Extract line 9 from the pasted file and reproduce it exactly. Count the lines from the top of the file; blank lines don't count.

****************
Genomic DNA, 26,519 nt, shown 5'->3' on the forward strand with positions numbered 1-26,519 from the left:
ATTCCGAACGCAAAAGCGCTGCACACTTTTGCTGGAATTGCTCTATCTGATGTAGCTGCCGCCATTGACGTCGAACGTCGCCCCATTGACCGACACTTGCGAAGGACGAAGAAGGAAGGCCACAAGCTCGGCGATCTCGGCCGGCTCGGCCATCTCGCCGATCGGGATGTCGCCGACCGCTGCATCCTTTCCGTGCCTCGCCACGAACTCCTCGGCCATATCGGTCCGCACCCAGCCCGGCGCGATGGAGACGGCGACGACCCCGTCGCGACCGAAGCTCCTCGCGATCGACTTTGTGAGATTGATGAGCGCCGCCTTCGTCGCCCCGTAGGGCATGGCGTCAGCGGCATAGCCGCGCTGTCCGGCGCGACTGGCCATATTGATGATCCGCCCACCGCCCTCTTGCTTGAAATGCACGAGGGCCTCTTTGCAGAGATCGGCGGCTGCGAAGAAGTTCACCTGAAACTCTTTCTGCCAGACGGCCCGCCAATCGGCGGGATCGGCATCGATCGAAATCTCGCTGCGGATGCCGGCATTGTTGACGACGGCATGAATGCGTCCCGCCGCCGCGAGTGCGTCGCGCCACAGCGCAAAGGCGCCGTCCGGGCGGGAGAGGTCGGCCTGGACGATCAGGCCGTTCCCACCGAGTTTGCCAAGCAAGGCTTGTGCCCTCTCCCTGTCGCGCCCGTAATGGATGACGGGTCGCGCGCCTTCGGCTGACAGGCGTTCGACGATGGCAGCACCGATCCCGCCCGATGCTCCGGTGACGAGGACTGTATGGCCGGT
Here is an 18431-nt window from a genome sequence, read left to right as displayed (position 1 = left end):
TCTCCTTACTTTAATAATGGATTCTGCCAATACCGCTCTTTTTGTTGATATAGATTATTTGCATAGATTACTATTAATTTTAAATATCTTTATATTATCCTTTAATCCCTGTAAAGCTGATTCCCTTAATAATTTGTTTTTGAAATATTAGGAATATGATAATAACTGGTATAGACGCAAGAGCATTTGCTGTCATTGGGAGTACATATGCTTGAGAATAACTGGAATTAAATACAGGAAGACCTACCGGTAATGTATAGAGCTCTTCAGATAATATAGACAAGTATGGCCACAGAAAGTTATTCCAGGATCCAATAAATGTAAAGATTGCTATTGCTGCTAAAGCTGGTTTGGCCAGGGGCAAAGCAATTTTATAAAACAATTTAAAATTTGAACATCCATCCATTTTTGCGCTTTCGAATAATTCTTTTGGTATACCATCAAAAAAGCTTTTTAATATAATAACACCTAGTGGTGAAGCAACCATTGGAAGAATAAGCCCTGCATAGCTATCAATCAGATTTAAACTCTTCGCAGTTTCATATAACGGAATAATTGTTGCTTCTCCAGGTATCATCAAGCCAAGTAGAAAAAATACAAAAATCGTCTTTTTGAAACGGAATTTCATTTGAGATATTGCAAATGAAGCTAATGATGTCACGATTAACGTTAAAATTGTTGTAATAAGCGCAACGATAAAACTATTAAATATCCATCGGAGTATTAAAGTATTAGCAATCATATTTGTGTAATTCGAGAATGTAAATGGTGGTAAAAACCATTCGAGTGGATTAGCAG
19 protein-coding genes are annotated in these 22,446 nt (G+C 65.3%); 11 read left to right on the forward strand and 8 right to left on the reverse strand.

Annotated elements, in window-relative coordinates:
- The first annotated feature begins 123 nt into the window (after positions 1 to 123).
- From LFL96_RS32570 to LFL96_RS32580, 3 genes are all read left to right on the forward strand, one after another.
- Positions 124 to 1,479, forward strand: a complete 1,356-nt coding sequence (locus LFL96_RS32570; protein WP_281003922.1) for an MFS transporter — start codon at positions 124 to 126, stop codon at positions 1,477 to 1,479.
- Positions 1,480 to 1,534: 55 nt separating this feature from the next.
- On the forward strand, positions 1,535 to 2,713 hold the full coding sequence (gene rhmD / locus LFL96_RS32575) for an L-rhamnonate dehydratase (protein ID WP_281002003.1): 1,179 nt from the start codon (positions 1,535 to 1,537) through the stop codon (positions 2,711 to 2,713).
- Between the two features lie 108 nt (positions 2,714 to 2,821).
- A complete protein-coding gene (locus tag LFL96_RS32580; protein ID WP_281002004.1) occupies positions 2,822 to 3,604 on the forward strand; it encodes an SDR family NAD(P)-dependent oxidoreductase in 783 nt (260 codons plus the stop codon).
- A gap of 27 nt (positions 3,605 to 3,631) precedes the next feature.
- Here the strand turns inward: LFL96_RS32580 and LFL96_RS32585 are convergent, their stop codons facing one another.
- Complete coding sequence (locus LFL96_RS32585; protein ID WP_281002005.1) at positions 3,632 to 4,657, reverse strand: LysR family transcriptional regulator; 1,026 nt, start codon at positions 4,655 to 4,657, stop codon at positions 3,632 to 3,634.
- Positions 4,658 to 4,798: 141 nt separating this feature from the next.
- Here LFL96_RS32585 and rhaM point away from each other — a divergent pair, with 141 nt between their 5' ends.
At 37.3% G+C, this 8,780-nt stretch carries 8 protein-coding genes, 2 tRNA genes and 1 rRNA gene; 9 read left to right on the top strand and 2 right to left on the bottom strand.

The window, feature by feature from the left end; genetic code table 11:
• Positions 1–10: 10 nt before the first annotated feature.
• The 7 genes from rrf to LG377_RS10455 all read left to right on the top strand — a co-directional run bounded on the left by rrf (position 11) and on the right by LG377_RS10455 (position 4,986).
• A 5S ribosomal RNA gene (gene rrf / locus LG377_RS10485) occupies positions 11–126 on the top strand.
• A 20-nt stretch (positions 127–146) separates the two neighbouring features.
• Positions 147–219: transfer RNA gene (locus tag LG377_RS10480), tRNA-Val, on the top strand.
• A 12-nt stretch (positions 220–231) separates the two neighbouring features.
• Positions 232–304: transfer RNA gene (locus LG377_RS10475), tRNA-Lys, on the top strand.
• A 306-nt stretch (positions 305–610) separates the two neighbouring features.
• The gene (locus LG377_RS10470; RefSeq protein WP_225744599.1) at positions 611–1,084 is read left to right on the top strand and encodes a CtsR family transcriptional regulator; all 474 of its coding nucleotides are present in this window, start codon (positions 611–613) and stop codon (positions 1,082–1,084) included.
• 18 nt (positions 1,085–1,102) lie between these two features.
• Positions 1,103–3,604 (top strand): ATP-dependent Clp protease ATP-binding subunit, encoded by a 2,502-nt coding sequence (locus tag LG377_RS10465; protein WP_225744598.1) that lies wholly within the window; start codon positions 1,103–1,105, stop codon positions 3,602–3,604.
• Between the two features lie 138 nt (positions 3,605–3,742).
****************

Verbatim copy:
- Positions 124 to 1,479, forward strand: a complete 1,356-nt coding sequence (locus LFL96_RS32570; protein WP_281003922.1) for an MFS transporter — start codon at positions 124 to 126, stop codon at positions 1,477 to 1,479.